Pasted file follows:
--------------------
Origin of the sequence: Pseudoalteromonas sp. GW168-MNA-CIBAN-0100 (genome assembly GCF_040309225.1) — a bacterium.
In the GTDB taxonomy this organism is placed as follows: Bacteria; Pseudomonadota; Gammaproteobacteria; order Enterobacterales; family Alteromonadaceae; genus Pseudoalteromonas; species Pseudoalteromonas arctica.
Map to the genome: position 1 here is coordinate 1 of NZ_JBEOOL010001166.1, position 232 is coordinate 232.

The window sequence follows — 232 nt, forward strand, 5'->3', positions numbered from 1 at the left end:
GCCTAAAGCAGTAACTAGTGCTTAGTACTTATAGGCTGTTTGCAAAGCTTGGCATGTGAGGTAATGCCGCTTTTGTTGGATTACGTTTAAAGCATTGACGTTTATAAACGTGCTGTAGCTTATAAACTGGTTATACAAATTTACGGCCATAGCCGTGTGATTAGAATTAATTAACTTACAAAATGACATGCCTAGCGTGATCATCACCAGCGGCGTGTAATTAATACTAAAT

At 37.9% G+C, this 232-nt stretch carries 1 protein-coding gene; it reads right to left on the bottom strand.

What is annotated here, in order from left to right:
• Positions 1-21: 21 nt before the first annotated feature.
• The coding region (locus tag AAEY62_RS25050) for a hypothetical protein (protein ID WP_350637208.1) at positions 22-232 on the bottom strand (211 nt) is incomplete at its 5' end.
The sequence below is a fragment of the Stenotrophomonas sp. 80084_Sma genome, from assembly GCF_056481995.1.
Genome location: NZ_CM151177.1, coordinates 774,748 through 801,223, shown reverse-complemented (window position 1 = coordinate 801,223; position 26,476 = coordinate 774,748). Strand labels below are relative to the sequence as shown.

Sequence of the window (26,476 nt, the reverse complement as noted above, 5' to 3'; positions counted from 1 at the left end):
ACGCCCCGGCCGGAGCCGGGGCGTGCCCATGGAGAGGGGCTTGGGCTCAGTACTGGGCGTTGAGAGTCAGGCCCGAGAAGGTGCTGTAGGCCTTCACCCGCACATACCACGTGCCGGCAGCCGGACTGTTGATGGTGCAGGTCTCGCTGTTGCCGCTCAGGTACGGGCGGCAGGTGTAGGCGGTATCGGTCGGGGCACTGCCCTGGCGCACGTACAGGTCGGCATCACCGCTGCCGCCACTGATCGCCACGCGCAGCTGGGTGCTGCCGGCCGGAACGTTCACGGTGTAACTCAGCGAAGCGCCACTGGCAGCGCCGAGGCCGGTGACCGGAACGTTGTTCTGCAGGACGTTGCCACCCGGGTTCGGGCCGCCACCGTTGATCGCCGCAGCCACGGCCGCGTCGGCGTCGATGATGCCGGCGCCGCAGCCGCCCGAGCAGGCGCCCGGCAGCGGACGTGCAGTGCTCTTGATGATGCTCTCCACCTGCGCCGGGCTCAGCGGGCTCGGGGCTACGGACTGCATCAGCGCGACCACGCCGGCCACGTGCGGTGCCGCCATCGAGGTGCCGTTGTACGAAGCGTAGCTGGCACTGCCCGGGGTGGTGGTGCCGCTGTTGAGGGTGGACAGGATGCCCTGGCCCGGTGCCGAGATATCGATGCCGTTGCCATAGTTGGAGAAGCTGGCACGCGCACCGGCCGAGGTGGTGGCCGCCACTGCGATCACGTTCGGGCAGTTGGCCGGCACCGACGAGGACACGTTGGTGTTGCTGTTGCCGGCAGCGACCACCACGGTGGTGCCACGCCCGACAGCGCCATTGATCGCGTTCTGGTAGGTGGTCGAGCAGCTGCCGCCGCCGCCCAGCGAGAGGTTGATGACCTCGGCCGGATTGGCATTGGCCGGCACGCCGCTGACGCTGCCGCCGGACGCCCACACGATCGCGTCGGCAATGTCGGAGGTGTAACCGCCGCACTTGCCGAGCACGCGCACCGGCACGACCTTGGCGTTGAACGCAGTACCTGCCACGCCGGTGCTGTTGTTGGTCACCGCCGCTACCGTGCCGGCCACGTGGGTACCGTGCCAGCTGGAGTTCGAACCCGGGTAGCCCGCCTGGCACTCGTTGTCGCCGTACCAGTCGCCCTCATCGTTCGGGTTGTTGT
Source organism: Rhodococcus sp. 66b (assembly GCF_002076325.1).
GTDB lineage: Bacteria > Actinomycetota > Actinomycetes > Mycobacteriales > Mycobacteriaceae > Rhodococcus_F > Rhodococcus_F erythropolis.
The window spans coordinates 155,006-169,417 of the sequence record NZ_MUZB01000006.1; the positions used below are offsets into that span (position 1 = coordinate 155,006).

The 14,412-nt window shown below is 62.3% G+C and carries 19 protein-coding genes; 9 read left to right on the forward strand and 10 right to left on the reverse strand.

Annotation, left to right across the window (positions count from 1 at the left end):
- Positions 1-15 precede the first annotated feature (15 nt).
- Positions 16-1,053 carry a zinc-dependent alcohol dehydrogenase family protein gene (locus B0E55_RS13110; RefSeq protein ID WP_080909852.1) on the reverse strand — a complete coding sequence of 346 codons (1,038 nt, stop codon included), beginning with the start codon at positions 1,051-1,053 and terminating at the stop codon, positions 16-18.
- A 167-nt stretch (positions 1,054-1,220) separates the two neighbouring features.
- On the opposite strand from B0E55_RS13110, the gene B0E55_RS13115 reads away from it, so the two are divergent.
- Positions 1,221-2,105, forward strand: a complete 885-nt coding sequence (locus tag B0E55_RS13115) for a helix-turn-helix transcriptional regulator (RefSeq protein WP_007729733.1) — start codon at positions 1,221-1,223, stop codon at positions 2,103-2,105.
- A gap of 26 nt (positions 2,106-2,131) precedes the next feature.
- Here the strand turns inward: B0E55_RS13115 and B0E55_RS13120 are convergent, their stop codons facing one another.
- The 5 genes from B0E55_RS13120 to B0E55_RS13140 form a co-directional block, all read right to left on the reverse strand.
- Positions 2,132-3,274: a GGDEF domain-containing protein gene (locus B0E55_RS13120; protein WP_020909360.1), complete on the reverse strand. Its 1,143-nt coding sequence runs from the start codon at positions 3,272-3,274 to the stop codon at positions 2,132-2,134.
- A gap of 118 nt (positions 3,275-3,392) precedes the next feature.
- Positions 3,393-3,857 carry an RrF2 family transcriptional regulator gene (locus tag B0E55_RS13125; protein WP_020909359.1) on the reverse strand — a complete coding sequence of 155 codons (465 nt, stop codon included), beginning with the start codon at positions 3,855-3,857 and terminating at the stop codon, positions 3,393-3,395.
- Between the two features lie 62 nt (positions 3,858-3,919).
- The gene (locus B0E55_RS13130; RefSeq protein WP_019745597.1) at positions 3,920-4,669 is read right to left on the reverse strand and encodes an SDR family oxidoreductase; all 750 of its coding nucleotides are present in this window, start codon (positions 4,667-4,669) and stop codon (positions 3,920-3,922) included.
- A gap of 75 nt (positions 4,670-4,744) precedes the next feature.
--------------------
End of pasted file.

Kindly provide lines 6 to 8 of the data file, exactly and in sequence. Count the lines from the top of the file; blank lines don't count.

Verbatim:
At 37.9% G+C, this 232-nt stretch carries 1 protein-coding gene; it reads right to left on the bottom strand.

What is annotated here, in order from left to right:
• Positions 1-21: 21 nt before the first annotated feature.